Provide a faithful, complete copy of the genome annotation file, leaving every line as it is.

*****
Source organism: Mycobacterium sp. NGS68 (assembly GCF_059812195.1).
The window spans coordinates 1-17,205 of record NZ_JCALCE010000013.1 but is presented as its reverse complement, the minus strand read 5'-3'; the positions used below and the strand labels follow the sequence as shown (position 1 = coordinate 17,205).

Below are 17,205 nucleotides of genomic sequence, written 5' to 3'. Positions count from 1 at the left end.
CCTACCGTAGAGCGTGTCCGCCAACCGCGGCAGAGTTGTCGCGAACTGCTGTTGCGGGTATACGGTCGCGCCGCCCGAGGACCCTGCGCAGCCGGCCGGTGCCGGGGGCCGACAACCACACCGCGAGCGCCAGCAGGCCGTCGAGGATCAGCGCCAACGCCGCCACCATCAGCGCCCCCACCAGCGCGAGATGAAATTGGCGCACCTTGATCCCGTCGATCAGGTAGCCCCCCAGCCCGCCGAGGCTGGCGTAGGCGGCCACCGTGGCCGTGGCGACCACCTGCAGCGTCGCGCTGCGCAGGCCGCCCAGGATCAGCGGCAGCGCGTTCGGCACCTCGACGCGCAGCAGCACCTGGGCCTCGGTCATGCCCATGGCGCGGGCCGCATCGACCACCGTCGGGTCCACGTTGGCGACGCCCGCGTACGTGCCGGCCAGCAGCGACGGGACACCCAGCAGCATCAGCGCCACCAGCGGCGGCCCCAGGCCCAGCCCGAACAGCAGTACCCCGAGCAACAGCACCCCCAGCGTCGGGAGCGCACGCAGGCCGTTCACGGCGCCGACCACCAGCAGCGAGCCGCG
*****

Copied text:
Source organism: Mycobacterium sp. NGS68 (assembly GCF_059812195.1).
The window spans coordinates 1-17,205 of record NZ_JCALCE010000013.1 but is presented as its reverse complement, the minus strand read 5'-3'; the positions used below and the strand labels follow the sequence as shown (position 1 = coordinate 17,205).

Below are 17,205 nucleotides of genomic sequence, written 5' to 3'. Positions count from 1 at the left end.
CCTACCGTAGAGCGTGTCCGCCAACCGCGGCAGAGTTGTCGCGAACTGCTGTTGCGGGTATACGGTCGCGCCGCCCGAGGACCCTGCGCAGCCGGCCGGTGCCGGGGGCCGACAACCACACCGCGAGCGCCAGCAGGCCGTCGAGGATCAGCGCCAACGCCGCCACCATCAGCGCCCCCACCAGCGCGAGATGAAATTGGCGCACCTTGATCCCGTCGATCAGGTAGCCCCCCAGCCCGCCGAGGCTGGCGTAGGCGGCCACCGTGGCCGTGGCGACCACCTGCAGCGTCGCGCTGCGCAGGCCGCCCAGGATCAGCGGCAGCGCGTTCGGCACCTCGACGCGCAGCAGCACCTGGGCCTCGGTCATGCCCATGGCGCGGGCCGCATCGACCACCGTCGGGTCCACGTTGGCGACGCCCGCGTACGTGCCGGCCAGCAGCGACGGGACACCCAGCAGCATCAGCGCCACCAGCGGCGGCCCCAGGCCCAGCCCGAACAGCAGTACCCCGAGCAACAGCACCCCCAGCGTCGGGAGCGCACGCAGGCCGTTCACGGCGCCGACCACCAGCAGCGAGCCGCG